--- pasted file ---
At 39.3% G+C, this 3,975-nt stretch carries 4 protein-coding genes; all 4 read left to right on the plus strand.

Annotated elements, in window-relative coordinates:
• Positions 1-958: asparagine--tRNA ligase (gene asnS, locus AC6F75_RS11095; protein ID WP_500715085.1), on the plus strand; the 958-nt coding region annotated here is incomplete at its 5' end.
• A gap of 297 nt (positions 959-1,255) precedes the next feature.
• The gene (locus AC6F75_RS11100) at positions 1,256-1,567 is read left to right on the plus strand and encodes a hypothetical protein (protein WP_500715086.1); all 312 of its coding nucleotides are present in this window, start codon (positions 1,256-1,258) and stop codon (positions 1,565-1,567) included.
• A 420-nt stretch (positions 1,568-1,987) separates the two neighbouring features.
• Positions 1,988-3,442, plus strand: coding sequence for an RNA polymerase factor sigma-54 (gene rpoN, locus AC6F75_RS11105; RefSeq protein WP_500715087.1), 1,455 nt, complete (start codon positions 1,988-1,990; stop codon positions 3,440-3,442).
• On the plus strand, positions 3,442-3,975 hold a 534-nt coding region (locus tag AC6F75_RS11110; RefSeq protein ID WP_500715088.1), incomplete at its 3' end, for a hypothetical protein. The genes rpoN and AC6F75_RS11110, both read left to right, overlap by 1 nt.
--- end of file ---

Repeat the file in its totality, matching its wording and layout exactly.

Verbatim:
At 39.3% G+C, this 3,975-nt stretch carries 4 protein-coding genes; all 4 read left to right on the plus strand.

Annotated elements, in window-relative coordinates:
• Positions 1-958: asparagine--tRNA ligase (gene asnS, locus AC6F75_RS11095; protein ID WP_500715085.1), on the plus strand; the 958-nt coding region annotated here is incomplete at its 5' end.
• A gap of 297 nt (positions 959-1,255) precedes the next feature.
• The gene (locus AC6F75_RS11100) at positions 1,256-1,567 is read left to right on the plus strand and encodes a hypothetical protein (protein WP_500715086.1); all 312 of its coding nucleotides are present in this window, start codon (positions 1,256-1,258) and stop codon (positions 1,565-1,567) included.
• A 420-nt stretch (positions 1,568-1,987) separates the two neighbouring features.
• Positions 1,988-3,442, plus strand: coding sequence for an RNA polymerase factor sigma-54 (gene rpoN, locus AC6F75_RS11105; RefSeq protein WP_500715087.1), 1,455 nt, complete (start codon positions 1,988-1,990; stop codon positions 3,440-3,442).
• On the plus strand, positions 3,442-3,975 hold a 534-nt coding region (locus tag AC6F75_RS11110; RefSeq protein ID WP_500715088.1), incomplete at its 3' end, for a hypothetical protein. The genes rpoN and AC6F75_RS11110, both read left to right, overlap by 1 nt.